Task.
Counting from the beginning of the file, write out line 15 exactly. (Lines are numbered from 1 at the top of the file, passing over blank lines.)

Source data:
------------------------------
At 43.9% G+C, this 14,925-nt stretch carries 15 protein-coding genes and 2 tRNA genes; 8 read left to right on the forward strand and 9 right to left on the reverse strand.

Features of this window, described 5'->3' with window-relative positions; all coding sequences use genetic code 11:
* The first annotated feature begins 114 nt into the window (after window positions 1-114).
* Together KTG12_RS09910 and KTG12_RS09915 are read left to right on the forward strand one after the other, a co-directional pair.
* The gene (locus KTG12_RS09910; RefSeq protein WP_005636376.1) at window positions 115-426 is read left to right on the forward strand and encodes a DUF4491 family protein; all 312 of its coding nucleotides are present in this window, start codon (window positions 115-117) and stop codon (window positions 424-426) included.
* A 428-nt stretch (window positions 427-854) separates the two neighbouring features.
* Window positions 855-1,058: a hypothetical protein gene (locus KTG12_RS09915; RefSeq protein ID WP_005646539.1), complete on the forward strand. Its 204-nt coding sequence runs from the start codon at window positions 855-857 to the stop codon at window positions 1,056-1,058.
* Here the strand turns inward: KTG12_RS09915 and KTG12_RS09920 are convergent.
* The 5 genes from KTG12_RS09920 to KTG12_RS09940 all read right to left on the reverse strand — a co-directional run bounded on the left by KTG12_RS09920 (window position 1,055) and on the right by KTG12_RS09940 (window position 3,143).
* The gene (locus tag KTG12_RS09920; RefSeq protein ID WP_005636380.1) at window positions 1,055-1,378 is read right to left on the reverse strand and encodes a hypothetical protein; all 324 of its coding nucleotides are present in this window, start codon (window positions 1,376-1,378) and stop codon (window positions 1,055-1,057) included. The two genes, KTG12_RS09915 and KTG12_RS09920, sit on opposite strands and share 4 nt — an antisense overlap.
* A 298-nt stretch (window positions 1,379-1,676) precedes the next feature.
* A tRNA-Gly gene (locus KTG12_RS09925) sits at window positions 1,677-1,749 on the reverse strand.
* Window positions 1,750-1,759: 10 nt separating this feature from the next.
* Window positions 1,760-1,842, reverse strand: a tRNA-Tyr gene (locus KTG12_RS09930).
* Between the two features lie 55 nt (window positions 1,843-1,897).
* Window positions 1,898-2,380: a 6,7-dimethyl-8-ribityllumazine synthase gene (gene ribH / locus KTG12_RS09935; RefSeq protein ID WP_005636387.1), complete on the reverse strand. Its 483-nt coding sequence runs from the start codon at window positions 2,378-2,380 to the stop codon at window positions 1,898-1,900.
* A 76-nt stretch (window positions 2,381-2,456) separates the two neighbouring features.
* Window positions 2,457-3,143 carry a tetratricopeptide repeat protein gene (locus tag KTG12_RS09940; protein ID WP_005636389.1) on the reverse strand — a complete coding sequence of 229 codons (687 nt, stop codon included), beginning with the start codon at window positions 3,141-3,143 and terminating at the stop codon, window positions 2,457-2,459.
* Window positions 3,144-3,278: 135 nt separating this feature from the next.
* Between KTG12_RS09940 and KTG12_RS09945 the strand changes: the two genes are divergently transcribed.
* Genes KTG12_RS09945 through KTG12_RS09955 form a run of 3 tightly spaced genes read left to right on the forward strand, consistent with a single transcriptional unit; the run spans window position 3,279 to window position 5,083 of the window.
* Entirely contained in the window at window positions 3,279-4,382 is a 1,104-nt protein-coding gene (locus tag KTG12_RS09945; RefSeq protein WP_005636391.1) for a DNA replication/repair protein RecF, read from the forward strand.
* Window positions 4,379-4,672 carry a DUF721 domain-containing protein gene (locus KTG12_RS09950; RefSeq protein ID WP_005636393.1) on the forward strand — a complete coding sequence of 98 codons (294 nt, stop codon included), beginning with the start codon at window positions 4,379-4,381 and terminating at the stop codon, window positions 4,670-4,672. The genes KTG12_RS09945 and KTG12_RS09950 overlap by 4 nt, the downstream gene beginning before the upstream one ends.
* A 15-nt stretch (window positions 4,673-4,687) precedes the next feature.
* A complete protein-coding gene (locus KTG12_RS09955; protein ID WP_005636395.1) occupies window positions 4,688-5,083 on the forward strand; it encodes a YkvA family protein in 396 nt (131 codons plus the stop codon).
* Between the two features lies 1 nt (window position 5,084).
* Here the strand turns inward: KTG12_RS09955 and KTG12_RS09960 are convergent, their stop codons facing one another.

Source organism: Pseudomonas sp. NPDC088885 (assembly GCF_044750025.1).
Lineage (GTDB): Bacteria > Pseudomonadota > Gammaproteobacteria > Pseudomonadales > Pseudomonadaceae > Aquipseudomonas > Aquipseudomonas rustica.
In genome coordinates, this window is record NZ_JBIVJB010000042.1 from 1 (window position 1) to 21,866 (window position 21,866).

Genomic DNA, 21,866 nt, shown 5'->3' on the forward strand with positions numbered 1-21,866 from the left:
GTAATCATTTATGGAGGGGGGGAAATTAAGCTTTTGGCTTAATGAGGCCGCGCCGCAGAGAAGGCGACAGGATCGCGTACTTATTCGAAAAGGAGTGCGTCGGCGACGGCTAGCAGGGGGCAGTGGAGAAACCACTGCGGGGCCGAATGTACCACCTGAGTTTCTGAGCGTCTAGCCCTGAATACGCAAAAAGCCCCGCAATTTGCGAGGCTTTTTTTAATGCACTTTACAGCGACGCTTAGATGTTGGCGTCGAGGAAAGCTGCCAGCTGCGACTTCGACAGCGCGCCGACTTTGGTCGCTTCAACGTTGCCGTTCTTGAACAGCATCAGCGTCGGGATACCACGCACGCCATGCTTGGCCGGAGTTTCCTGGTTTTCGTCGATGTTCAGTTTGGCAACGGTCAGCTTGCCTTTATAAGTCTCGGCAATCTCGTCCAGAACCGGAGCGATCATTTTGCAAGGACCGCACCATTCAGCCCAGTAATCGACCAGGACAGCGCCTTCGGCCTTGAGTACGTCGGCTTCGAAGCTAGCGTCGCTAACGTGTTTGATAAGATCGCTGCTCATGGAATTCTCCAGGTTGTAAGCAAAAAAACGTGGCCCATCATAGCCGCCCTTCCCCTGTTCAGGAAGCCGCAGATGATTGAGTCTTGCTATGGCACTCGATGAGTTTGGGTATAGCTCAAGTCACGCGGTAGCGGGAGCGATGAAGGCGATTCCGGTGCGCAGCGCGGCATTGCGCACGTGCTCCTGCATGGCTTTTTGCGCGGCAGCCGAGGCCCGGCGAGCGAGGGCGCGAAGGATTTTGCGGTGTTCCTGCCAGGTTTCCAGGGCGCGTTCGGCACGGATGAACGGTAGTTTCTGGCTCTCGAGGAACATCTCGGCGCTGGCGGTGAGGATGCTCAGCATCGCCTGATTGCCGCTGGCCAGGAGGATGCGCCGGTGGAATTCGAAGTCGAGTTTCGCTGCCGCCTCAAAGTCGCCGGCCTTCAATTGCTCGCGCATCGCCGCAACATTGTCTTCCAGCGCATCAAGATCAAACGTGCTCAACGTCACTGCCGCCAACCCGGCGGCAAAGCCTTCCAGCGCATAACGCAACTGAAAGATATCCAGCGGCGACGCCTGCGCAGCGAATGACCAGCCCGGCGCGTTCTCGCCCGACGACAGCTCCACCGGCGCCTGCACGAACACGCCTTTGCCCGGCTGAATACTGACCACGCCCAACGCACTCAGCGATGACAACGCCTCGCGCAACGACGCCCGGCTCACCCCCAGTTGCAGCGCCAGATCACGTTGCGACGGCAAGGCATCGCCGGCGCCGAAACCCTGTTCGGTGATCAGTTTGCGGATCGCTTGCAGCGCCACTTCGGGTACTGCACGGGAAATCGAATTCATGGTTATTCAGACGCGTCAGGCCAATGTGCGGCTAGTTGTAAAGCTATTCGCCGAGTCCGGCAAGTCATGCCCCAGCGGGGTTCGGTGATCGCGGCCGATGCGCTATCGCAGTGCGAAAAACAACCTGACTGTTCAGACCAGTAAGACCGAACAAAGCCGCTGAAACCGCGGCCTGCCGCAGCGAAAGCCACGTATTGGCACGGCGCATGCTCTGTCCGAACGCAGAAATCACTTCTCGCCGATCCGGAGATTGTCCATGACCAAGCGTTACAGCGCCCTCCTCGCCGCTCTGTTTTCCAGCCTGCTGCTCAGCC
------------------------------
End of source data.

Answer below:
* Between the two features lie 55 nt (window positions 1,843-1,897).